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Those Three Paragraphs in the Synod Final Report
The German Spin Machine in Overdrive

Within ninety minutes of the Te Deum being sung at the end of Synod-2015’s last working day, controversy broke out over the meaning of the three paragraphs in the Synod final report that had received the largest number of negative votes from the Synod fathers, although not the 1/3 necessary to block their inclusion in the final text.

After these paragraphs had first been considered by the Synod fathers on Thursday night, several dozen amendments to the draft final report were offered, many of them proposing dropping one, two, or all three of the paragraphs in question because of perceived ambiguities of expression. About twenty similar suggestions were made in the general assembly’s discussion of the first draft of the final report on Friday morning. These proposals were not accepted by the drafting commission, but a crucial addition was inserted into the text; more on that in a moment.

Here is my translation of the three controverted paragraphs, made from the Italian original as released by the Holy See Press Office:

84. The baptized who are divorced and civilly remarried should be better integrated into Christian communities in the various ways possible, avoiding every occasion of scandal. The logic of integration is the key to their pastoral accompaniment, not only so that they know they belong to the Body of Christ which is the Church, but so that they may have a joyous and fruitful experience in it. They are baptized, they are brothers and sisters, the gifts and charisms of the Holy Spirit flow into them for the good of all. Their participation can express itself in various ecclesial services: so the Church must discern which of the various forms of exclusion practiced in liturgical, pastoral, educational and institutional life might be overcome. Not only should they not consider themselves excommunicated, but they ought to be able to live and mature as living members of the Church, experiencing her as a mother who also accompanies them, who cares for them with affection, and who encourages them on the way of life and of the Gospel.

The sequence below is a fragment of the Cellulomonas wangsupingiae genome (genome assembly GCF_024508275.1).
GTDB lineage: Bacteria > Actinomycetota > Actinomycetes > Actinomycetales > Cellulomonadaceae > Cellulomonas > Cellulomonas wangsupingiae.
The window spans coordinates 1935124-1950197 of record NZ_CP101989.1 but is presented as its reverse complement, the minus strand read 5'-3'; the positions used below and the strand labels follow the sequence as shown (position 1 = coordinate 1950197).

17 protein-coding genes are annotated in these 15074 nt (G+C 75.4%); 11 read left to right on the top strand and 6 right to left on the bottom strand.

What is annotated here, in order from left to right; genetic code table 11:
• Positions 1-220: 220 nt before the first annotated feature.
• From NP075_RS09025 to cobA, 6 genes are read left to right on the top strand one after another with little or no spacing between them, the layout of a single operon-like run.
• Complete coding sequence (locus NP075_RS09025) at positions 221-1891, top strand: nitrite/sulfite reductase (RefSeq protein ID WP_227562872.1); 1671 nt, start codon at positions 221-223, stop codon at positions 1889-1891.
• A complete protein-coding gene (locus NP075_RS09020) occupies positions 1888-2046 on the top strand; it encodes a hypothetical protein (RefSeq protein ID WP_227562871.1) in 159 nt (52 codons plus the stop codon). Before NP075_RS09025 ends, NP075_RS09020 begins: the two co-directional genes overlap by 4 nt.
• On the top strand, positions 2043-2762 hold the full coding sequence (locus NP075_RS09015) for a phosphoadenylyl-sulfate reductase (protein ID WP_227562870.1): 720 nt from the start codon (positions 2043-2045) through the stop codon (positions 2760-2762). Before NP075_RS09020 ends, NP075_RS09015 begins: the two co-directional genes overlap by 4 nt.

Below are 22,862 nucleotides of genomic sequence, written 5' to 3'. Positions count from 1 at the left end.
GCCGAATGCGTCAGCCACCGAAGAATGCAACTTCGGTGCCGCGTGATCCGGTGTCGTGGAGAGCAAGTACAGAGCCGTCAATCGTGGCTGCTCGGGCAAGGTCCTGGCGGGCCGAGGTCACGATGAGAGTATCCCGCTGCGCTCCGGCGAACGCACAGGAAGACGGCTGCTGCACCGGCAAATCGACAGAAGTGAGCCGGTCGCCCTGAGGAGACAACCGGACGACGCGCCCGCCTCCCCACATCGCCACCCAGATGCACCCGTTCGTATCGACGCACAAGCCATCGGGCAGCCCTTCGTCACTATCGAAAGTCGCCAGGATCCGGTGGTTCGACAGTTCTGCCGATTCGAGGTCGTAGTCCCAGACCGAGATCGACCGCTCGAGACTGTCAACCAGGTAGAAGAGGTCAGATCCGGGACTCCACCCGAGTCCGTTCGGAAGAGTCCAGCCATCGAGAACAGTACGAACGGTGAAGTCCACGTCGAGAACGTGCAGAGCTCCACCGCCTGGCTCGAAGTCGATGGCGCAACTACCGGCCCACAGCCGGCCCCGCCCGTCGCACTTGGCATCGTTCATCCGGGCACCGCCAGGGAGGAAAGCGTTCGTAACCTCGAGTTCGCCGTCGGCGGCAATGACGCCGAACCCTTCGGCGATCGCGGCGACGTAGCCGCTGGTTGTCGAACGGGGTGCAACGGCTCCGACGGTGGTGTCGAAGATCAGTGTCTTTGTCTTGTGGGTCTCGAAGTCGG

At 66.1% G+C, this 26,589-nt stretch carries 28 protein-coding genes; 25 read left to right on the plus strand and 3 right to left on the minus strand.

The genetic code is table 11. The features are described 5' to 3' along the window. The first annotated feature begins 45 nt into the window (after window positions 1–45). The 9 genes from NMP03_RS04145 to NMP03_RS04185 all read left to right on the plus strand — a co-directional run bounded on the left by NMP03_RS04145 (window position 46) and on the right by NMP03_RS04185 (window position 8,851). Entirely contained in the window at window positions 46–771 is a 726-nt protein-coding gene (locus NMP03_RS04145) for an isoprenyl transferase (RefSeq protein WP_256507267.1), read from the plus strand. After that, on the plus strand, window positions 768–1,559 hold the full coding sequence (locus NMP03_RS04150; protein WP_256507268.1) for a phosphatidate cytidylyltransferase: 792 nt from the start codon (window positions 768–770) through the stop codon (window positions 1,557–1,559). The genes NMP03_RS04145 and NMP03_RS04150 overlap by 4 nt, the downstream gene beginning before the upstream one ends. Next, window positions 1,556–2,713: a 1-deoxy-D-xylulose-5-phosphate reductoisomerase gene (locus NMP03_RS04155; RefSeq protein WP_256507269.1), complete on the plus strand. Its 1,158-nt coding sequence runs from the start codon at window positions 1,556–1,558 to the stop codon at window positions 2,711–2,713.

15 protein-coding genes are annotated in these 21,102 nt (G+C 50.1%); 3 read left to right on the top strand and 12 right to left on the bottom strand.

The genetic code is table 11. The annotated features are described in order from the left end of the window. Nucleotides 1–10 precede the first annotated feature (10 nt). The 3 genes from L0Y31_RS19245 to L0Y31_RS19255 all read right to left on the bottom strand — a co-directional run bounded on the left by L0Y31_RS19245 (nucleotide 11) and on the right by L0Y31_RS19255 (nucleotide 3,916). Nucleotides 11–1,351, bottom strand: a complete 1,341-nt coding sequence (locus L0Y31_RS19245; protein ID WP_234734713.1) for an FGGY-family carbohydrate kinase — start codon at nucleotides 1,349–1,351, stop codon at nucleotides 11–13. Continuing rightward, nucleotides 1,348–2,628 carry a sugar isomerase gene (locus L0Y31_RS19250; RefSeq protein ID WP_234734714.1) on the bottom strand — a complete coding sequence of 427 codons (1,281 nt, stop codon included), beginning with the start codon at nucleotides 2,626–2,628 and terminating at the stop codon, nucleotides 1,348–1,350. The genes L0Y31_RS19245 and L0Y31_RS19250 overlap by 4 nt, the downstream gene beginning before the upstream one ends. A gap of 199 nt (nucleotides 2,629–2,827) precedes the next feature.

This integration is also necessary for the care and Christian education of their children, which is the most important consideration. For the Christian community to care for these people does not weaken [the Church’s] faith and its witness to the indissolubility of marriage; rather, in this care the Church properly expresses her charity.

85. St. John Paul II has given a comprehensive criterion that remains the baseline for evaluating these situations: “Pastors must know that, for the sake of truth, they are obliged to exercise careful discernment of situations. There is in fact a difference between those who have sincerely tried to save their first marriage and have been unjustly abandoned, and those who through their own grave fault have destroyed a canonically valid marriage. Finally, there are those who have entered into a second union for the sake of the children's upbringing, and who are sometimes subjectively certain in conscience that their previous and irreparably destroyed marriage had never been valid” [Familiaris Consortio 84]. Therefore it is the duty of priests to accompany those concerned along the path of discernment according to the teaching of the Church and the guidance of the bishop. In this process it will be useful to undertake an examination of conscience, through moments of reflection and repentance. The divorced and remarried ought to ask themselves how they behaved toward their children when a crisis began in their first marriage; whether they made attempts at reconciliation; about the situation of the abandoned partner; about the consequences of the new relationship on the rest of the family and on the community of the faithful; and what example is being given to young people preparing for marriage. A sincere reflection can reinforce trust in the mercy of God, which is denied to no one.